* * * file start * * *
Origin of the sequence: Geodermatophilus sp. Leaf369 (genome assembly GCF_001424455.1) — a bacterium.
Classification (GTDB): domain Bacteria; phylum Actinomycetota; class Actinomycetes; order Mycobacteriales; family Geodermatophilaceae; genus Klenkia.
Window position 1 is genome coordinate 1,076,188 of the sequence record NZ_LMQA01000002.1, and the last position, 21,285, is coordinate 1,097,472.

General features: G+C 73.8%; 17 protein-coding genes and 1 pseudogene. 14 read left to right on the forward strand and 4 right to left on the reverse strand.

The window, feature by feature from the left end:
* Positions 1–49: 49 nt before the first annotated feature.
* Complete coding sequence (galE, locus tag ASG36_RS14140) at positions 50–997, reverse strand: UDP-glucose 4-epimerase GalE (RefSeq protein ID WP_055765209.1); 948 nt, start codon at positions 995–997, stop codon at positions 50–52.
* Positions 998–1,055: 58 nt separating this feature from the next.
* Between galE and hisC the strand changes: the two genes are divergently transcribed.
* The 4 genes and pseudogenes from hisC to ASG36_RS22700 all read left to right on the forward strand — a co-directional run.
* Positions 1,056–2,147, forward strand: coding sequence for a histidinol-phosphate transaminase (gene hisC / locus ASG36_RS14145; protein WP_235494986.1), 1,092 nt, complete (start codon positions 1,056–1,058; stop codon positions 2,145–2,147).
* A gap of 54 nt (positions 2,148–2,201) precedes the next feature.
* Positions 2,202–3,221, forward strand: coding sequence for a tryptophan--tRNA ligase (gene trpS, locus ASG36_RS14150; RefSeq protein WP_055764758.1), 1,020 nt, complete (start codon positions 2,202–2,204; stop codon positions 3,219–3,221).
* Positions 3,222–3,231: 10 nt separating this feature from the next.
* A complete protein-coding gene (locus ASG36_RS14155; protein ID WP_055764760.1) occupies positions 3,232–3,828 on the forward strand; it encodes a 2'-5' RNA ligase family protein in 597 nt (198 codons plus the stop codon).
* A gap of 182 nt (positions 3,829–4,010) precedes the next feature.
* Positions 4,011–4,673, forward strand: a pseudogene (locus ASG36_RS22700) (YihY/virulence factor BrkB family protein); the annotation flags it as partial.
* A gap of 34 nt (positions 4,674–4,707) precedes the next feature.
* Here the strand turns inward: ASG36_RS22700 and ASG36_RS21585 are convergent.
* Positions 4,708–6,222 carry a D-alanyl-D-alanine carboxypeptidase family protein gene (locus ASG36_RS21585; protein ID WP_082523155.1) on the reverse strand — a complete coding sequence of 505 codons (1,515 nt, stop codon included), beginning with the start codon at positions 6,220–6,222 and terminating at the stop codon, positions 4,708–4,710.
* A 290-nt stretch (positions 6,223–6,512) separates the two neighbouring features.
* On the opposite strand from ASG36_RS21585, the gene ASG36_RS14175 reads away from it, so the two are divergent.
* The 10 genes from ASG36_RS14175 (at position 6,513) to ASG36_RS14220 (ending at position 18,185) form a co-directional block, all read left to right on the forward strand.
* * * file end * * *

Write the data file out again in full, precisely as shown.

Origin of the sequence: Geodermatophilus sp. Leaf369 (genome assembly GCF_001424455.1) — a bacterium.
Classification (GTDB): domain Bacteria; phylum Actinomycetota; class Actinomycetes; order Mycobacteriales; family Geodermatophilaceae; genus Klenkia.
Window position 1 is genome coordinate 1,076,188 of the sequence record NZ_LMQA01000002.1, and the last position, 21,285, is coordinate 1,097,472.

General features: G+C 73.8%; 17 protein-coding genes and 1 pseudogene. 14 read left to right on the forward strand and 4 right to left on the reverse strand.

The window, feature by feature from the left end:
* Positions 1–49: 49 nt before the first annotated feature.
* Complete coding sequence (galE, locus tag ASG36_RS14140) at positions 50–997, reverse strand: UDP-glucose 4-epimerase GalE (RefSeq protein ID WP_055765209.1); 948 nt, start codon at positions 995–997, stop codon at positions 50–52.
* Positions 998–1,055: 58 nt separating this feature from the next.
* Between galE and hisC the strand changes: the two genes are divergently transcribed.
* The 4 genes and pseudogenes from hisC to ASG36_RS22700 all read left to right on the forward strand — a co-directional run.
* Positions 1,056–2,147, forward strand: coding sequence for a histidinol-phosphate transaminase (gene hisC / locus ASG36_RS14145; protein WP_235494986.1), 1,092 nt, complete (start codon positions 1,056–1,058; stop codon positions 2,145–2,147).
* A gap of 54 nt (positions 2,148–2,201) precedes the next feature.
* Positions 2,202–3,221, forward strand: coding sequence for a tryptophan--tRNA ligase (gene trpS, locus ASG36_RS14150; RefSeq protein WP_055764758.1), 1,020 nt, complete (start codon positions 2,202–2,204; stop codon positions 3,219–3,221).
* Positions 3,222–3,231: 10 nt separating this feature from the next.
* A complete protein-coding gene (locus ASG36_RS14155; protein ID WP_055764760.1) occupies positions 3,232–3,828 on the forward strand; it encodes a 2'-5' RNA ligase family protein in 597 nt (198 codons plus the stop codon).
* A gap of 182 nt (positions 3,829–4,010) precedes the next feature.
* Positions 4,011–4,673, forward strand: a pseudogene (locus ASG36_RS22700) (YihY/virulence factor BrkB family protein); the annotation flags it as partial.
* A gap of 34 nt (positions 4,674–4,707) precedes the next feature.
* Here the strand turns inward: ASG36_RS22700 and ASG36_RS21585 are convergent.
* Positions 4,708–6,222 carry a D-alanyl-D-alanine carboxypeptidase family protein gene (locus ASG36_RS21585; protein ID WP_082523155.1) on the reverse strand — a complete coding sequence of 505 codons (1,515 nt, stop codon included), beginning with the start codon at positions 6,220–6,222 and terminating at the stop codon, positions 4,708–4,710.
* A 290-nt stretch (positions 6,223–6,512) separates the two neighbouring features.
* On the opposite strand from ASG36_RS21585, the gene ASG36_RS14175 reads away from it, so the two are divergent.
* The 10 genes from ASG36_RS14175 (at position 6,513) to ASG36_RS14220 (ending at position 18,185) form a co-directional block, all read left to right on the forward strand.